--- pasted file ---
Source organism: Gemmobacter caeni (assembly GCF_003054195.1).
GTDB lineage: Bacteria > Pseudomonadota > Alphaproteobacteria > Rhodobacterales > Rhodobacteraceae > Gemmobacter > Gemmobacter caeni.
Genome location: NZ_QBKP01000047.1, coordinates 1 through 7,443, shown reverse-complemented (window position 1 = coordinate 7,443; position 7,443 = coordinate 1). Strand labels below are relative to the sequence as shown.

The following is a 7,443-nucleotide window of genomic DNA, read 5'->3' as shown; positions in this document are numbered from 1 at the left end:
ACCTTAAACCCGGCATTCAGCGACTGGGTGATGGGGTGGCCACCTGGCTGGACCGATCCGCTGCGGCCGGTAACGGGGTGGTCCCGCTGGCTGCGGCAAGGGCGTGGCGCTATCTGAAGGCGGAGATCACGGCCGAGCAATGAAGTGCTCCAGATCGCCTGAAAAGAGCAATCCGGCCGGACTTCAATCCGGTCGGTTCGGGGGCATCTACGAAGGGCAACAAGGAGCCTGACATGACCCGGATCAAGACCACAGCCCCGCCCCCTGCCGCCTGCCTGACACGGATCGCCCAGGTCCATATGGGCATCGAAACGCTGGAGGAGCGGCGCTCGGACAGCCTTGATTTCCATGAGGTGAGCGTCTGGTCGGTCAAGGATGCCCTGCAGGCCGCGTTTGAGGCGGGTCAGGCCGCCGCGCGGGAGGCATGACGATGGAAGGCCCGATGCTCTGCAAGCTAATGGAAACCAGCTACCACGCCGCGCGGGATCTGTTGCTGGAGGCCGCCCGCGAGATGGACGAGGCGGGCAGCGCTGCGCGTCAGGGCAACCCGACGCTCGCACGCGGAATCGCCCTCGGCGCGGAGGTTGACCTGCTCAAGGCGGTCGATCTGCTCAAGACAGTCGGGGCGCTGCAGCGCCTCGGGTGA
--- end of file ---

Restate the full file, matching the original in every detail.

Source organism: Gemmobacter caeni (assembly GCF_003054195.1).
GTDB lineage: Bacteria > Pseudomonadota > Alphaproteobacteria > Rhodobacterales > Rhodobacteraceae > Gemmobacter > Gemmobacter caeni.
Genome location: NZ_QBKP01000047.1, coordinates 1 through 7,443, shown reverse-complemented (window position 1 = coordinate 7,443; position 7,443 = coordinate 1). Strand labels below are relative to the sequence as shown.

The following is a 7,443-nucleotide window of genomic DNA, read 5'->3' as shown; positions in this document are numbered from 1 at the left end:
ACCTTAAACCCGGCATTCAGCGACTGGGTGATGGGGTGGCCACCTGGCTGGACCGATCCGCTGCGGCCGGTAACGGGGTGGTCCCGCTGGCTGCGGCAAGGGCGTGGCGCTATCTGAAGGCGGAGATCACGGCCGAGCAATGAAGTGCTCCAGATCGCCTGAAAAGAGCAATCCGGCCGGACTTCAATCCGGTCGGTTCGGGGGCATCTACGAAGGGCAACAAGGAGCCTGACATGACCCGGATCAAGACCACAGCCCCGCCCCCTGCCGCCTGCCTGACACGGATCGCCCAGGTCCATATGGGCATCGAAACGCTGGAGGAGCGGCGCTCGGACAGCCTTGATTTCCATGAGGTGAGCGTCTGGTCGGTCAAGGATGCCCTGCAGGCCGCGTTTGAGGCGGGTCAGGCCGCCGCGCGGGAGGCATGACGATGGAAGGCCCGATGCTCTGCAAGCTAATGGAAACCAGCTACCACGCCGCGCGGGATCTGTTGCTGGAGGCCGCCCGCGAGATGGACGAGGCGGGCAGCGCTGCGCGTCAGGGCAACCCGACGCTCGCACGCGGAATCGCCCTCGGCGCGGAGGTTGACCTGCTCAAGGCGGTCGATCTGCTCAAGACAGTCGGGGCGCTGCAGCGCCTCGGGTGA